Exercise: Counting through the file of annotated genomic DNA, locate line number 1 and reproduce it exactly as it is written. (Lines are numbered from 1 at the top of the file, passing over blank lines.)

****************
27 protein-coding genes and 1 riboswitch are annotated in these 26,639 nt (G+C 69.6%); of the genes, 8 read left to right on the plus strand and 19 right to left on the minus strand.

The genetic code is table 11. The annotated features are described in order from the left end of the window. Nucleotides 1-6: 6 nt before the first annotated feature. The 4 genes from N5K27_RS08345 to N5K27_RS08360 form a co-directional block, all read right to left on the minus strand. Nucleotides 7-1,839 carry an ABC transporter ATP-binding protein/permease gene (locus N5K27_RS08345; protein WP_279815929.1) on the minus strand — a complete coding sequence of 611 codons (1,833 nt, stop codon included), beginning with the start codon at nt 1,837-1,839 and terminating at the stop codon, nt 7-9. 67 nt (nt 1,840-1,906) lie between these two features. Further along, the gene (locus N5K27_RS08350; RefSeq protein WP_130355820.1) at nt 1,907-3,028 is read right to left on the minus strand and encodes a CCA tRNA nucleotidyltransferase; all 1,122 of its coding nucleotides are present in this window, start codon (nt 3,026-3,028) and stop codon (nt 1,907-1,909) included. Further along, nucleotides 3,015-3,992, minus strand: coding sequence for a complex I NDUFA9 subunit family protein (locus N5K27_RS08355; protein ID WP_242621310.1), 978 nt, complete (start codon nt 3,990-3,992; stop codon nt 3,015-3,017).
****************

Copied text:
27 protein-coding genes and 1 riboswitch are annotated in these 26,639 nt (G+C 69.6%); of the genes, 8 read left to right on the plus strand and 19 right to left on the minus strand.